Louis Agassiz Medal 2018 Frank Pattyn

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European Geosciences Union


Frank Pattyn

Frank Pattyn
Frank Pattyn

The 2018 Louis Agassiz Medal is awarded to Frank Pattyn for his unsurpassed contributions to the understanding of large-scale ice-sheet dynamics and his leadership in the internationally coordinated efforts to improve ice-sheet models.

Frank Pattyn is a professor at the Free University of Brussels and co-director of the Laboratoire de Glaciology at the same institution. Driven by his scientific curiosity and natural-born leadership, Pattyn has transformed the field of ice-sheet modelling. Several breakthroughs in ice-sheet modelling can be ascribed to his profound understanding of the physics and dynamics of glaciers, combined with his mathematical and numerical expertise. These include, but are not limited to, the development of higher order ice-sheet models capable of simulating fast-flowing ice streams and ice flow across subglacial lakes, accurate determination of the ice sheet thermal regime, improved representation of basal processes, and the migration of ice-sheet grounding lines.

It is fair to say that none of the current ice-sheet models would have reached today’s level of sophistication without Pattyn’s tireless efforts to promote ice-sheet modelling intercomparison exercises. His leadership in coordinating these efforts, dedicated to marine ice sheets and grounding line dynamics, have greatly improved our understanding and predicting capabilities of marine-based ice sheets and their contribution to current and future global sea level change. That is why Pattyn’s work not only has a scientific, but also a sizeable societal impact. The success of these efforts relies on the coordinator’s hard work, collaborative and collegial style, friendly persuasion and scientific standing, all qualities that Pattyn has in abundance. But his expertise is not limited to ice-sheet modelling: Pattyn has also been very active as a field scientist, being participant in and/or having charismatically led nine expeditions to Antarctica and ten more to glaciated regions in Alaska, the Andes and Russia.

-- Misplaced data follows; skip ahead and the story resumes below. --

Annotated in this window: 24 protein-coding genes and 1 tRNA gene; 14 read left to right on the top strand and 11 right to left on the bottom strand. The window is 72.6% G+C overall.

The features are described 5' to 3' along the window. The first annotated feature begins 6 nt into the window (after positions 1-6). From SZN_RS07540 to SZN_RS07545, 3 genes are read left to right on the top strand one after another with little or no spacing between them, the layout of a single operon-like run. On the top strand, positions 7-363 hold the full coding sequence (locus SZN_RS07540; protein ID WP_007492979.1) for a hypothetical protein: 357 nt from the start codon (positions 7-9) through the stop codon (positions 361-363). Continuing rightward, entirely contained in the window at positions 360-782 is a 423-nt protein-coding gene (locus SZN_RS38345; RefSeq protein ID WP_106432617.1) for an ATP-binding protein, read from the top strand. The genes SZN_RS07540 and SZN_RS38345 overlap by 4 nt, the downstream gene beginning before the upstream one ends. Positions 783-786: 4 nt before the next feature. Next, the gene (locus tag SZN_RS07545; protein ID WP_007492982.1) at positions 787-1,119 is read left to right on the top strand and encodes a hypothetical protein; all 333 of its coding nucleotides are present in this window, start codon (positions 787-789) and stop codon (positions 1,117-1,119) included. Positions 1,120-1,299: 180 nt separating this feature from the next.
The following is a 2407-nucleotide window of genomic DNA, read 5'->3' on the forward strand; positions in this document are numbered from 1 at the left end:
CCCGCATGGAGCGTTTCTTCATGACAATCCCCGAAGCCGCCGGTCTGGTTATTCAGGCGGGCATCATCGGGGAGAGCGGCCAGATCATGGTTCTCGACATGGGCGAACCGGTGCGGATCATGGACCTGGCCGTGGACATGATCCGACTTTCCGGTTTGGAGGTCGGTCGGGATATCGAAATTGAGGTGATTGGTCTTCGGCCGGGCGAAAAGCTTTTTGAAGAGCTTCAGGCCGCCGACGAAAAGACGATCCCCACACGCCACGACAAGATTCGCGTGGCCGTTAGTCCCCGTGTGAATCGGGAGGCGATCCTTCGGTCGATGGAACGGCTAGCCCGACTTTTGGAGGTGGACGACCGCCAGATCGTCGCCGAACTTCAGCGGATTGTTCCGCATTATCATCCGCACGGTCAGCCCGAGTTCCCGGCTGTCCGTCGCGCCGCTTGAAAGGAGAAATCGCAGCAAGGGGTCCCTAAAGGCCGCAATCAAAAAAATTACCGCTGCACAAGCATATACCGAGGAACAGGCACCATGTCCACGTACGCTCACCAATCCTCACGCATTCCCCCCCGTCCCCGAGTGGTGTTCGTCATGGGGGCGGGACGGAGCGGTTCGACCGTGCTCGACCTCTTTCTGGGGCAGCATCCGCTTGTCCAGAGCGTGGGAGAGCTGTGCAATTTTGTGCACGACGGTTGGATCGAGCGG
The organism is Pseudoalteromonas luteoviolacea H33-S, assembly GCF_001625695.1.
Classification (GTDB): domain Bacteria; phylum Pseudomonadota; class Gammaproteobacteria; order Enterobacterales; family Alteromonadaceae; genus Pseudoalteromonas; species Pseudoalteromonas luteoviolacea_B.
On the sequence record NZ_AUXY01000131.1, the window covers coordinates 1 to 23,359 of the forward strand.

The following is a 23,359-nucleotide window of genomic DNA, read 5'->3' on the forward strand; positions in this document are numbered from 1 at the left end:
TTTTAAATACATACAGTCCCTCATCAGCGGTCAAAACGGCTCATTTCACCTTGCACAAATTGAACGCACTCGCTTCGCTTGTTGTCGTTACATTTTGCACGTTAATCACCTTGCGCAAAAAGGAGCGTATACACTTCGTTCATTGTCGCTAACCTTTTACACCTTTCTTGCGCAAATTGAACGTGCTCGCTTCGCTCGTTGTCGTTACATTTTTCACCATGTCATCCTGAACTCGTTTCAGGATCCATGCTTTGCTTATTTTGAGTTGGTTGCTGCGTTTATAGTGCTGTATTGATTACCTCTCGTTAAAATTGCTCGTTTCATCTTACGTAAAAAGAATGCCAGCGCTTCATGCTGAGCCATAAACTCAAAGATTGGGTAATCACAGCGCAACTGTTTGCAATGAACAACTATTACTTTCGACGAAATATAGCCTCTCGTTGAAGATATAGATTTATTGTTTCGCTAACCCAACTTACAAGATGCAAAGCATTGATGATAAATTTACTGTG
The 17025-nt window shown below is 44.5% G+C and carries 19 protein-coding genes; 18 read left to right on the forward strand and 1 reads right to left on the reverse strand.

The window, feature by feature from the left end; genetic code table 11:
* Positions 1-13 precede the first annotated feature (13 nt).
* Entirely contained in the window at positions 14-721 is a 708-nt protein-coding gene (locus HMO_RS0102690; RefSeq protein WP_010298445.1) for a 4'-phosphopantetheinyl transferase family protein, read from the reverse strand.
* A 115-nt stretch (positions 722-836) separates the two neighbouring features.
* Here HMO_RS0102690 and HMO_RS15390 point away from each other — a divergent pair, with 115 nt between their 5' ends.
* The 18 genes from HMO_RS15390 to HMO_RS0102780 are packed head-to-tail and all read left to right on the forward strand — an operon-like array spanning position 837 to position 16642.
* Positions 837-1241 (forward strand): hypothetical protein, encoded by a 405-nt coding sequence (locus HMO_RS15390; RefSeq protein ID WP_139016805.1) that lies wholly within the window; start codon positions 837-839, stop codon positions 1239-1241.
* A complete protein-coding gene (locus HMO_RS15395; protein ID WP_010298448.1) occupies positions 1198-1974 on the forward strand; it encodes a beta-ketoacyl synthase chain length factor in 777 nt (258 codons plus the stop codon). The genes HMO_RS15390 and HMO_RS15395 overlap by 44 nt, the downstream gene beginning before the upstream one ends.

In addition to his remarkable scientific achievements, Pattyn also served the international scientific community in numerous important ways, e.g. as (chief) editor of the two leading cryospheric journals, Journal of Glaciology and The Cryosphere, as secretary of the Cryospheric Science Division of the European Geosciences Union and Vice-President of the International Glaciological Society, as chairman of the Belgian National Committee on Antarctic Research and national delegate to the Scientific Committee on Antarctic Research. Pattyn is also very active in educating a new generation of glaciologists, having taught PhD courses at various summer schools and teaching courses and supervising students at the bachelor and master level. This makes him an excellent role model to young scientists coming into the field, greatly helping to make glaciological research a worthwhile career to pursue and be involved with. In numerous media interviews, Pattyn speaks with authority on issues related to the risks of global warming, ice-sheet melt and associated sea level rise.

His leadership in research, service and outreach make Pattyn a truly outstanding recipient of the Louis Agassiz Medal.